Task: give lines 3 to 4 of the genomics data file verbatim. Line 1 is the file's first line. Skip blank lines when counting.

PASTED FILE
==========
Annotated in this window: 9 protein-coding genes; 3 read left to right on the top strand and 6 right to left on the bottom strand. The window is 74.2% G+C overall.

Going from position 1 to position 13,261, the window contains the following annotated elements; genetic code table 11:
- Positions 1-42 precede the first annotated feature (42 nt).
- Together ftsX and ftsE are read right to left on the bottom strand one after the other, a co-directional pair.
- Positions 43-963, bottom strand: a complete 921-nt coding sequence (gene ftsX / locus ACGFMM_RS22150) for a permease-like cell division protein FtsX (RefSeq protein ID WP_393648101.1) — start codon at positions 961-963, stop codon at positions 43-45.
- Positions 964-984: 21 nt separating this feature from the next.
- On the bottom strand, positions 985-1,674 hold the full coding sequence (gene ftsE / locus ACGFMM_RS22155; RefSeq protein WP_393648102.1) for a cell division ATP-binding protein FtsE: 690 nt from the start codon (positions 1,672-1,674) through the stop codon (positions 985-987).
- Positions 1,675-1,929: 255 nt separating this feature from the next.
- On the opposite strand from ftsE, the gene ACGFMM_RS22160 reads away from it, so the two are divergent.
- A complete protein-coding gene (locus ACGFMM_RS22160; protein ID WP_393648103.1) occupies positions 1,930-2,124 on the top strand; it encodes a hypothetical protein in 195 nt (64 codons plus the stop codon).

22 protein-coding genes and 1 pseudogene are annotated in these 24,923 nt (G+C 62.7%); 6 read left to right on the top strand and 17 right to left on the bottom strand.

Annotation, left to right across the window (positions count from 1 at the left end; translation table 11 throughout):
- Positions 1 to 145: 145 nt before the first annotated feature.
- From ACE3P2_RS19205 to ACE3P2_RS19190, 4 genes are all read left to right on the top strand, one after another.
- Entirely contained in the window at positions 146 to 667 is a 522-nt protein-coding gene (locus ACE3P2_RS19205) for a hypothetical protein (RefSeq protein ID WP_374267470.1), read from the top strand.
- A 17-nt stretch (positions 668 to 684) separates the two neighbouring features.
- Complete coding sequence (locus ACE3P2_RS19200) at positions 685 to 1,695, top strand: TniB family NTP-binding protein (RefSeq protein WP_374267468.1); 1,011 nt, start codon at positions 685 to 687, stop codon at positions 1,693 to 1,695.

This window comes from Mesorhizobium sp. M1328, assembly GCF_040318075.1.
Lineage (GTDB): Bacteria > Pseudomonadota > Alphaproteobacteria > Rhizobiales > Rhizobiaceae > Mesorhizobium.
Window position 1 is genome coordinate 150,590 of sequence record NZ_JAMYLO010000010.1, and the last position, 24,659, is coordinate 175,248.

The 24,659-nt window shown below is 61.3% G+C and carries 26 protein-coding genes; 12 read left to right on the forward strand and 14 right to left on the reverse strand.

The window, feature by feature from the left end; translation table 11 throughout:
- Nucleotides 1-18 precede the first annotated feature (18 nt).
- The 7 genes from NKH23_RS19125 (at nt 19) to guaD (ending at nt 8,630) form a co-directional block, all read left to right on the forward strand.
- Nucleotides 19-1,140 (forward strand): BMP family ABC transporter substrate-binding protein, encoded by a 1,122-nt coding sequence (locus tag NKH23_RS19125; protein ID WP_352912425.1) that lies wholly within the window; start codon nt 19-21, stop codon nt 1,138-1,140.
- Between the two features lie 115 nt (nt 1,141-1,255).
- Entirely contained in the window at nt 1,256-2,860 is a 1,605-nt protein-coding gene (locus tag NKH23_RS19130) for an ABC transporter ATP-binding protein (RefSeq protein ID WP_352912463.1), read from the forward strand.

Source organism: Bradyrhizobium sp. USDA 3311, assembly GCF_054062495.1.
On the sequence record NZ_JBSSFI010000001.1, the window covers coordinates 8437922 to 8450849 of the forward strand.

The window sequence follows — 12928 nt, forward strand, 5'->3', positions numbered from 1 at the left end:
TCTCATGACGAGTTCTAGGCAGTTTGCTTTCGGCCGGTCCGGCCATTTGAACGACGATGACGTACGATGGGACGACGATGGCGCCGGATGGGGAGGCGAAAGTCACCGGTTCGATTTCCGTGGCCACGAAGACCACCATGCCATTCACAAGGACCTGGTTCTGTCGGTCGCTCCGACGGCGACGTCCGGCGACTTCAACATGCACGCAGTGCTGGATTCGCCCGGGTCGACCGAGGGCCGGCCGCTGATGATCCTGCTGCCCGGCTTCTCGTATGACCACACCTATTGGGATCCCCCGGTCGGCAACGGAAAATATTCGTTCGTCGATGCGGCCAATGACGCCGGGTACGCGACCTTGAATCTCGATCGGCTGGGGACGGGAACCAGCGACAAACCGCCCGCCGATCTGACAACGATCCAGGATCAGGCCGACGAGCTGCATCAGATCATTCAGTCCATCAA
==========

- Positions 1-42 precede the first annotated feature (42 nt).
- Together ftsX and ftsE are read right to left on the bottom strand one after the other, a co-directional pair.